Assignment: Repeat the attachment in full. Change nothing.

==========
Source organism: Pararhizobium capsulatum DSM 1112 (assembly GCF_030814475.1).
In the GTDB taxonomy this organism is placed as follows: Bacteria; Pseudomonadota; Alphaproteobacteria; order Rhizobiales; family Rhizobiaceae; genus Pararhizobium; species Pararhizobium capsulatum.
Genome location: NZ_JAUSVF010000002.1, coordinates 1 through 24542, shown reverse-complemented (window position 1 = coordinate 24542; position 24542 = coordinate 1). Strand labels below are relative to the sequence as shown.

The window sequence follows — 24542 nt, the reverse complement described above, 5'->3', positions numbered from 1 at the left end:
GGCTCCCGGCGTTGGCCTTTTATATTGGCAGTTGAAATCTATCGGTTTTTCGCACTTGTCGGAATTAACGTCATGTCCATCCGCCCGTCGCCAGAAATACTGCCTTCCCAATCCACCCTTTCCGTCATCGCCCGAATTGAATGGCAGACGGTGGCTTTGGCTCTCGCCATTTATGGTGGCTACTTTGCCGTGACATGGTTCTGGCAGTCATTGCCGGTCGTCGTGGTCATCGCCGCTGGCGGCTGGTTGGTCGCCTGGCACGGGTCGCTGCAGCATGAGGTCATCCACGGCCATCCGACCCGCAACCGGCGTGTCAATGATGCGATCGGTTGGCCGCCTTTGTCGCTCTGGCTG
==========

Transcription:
Source organism: Pararhizobium capsulatum DSM 1112 (assembly GCF_030814475.1).
In the GTDB taxonomy this organism is placed as follows: Bacteria; Pseudomonadota; Alphaproteobacteria; order Rhizobiales; family Rhizobiaceae; genus Pararhizobium; species Pararhizobium capsulatum.
Genome location: NZ_JAUSVF010000002.1, coordinates 1 through 24542, shown reverse-complemented (window position 1 = coordinate 24542; position 24542 = coordinate 1). Strand labels below are relative to the sequence as shown.

The window sequence follows — 24542 nt, the reverse complement described above, 5'->3', positions numbered from 1 at the left end:
GGCTCCCGGCGTTGGCCTTTTATATTGGCAGTTGAAATCTATCGGTTTTTCGCACTTGTCGGAATTAACGTCATGTCCATCCGCCCGTCGCCAGAAATACTGCCTTCCCAATCCACCCTTTCCGTCATCGCCCGAATTGAATGGCAGACGGTGGCTTTGGCTCTCGCCATTTATGGTGGCTACTTTGCCGTGACATGGTTCTGGCAGTCATTGCCGGTCGTCGTGGTCATCGCCGCTGGCGGCTGGTTGGTCGCCTGGCACGGGTCGCTGCAGCATGAGGTCATCCACGGCCATCCGACCCGCAACCGGCGTGTCAATGATGCGATCGGTTGGCCGCCTTTGTCGCTCTGGCTG